The Big Bang: Average Mystery Thriller
Antonio BanderasSienna Guillory...
Mystery & SuspenseThriller
In 0 Cinemas
The Big Bang is
a film noir-style thriller about Los Angeles private investigator, Ned Cruz
(Banderas), who is hired by a recently paroled Russian boxer to locate his
missing girlfriend Lexie (Guillory) and retrieve the US$30 million worth of
diamonds that she took from him.
Cruz’s quest to find Lexie lands him in the
most bizarre of situations in the dirtiest and most dangerous areas of LA,
where he comes across a variety of eccentric characters. In his investigation,
Cruz finds various clues on different characters connected to Lexie, such as an
enigmatic Hollywood action star (Van Der Beek) and an independent porn producer
named Puss, ironically portrayed by rapper Snoop Dogg – ironically because of his character’s name of course, and not because of the porn producer role. Eventually, the
trail of clues lead Cruz to the mastermind behind it all, billionaire Simon
Kestral (Elliot) with the intentions of recreating the Big Bang underneath the
New Mexico desert.
Straight from the start, the plot of The Bing Bang is chaotic and may leave audiences in disarray as they try
to keep up with the plot. What at times seems like it is meant to
be a multi-stranded story never really comes together the way it should. Back-to-back scenes don’t flow, with the tone often changing quite suddenly.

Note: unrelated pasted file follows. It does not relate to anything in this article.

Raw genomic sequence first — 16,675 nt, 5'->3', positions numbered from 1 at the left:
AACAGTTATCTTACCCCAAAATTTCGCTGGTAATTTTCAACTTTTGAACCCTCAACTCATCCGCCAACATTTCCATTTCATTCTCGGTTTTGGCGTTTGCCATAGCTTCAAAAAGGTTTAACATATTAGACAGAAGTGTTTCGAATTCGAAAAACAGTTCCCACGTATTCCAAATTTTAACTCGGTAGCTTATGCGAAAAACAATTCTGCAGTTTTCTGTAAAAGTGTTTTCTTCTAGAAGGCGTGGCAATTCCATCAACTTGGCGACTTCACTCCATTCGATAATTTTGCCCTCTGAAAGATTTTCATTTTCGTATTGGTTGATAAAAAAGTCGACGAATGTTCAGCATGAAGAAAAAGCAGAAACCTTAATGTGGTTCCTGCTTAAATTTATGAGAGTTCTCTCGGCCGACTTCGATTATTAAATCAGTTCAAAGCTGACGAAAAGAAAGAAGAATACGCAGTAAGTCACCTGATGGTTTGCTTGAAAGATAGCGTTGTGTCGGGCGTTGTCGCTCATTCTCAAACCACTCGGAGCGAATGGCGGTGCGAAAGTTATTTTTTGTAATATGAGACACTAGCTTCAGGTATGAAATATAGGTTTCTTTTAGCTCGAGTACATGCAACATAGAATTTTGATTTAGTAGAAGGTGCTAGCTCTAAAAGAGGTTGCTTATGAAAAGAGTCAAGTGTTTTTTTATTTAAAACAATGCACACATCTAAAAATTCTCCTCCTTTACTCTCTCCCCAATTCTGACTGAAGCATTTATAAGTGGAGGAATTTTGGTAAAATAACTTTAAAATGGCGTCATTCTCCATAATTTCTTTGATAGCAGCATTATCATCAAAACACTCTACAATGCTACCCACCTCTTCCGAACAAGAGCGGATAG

The stylistic elements of the film
are derivative and the failed pastiche approach does it no favours. While it is
clearly influenced by Tarantino films such as Pulp Fiction and Reservoir Dogs,
it lacks the charm and intelligence of these crime classics. At times the film
also delves into, and tries to recreate old-school film-noire qualities, which
it overall also fails to do.
The budget of The Big Bang was well
under US$20 million, and although much better has been made for much less, it would
be difficult for the film to compete with its much better funded action-film
The only saving grace of the film is the
always dependable Antonio Banderas as Cruz. The role doesn’t quite
live up to his most famous of turns in films such as Desperado and Once Upon a
Time in Mexico, but he actually carries the often over-dramatic dialogue with a
great sense of nonchalance. Supporting roles are little more than caricatures,
and Banderas’ headline status is never in any danger.
This is by no means the worst action
film to be churned out by the Hollywood conveyor belt, but the melodrama of the
plot is not backed up with any originality.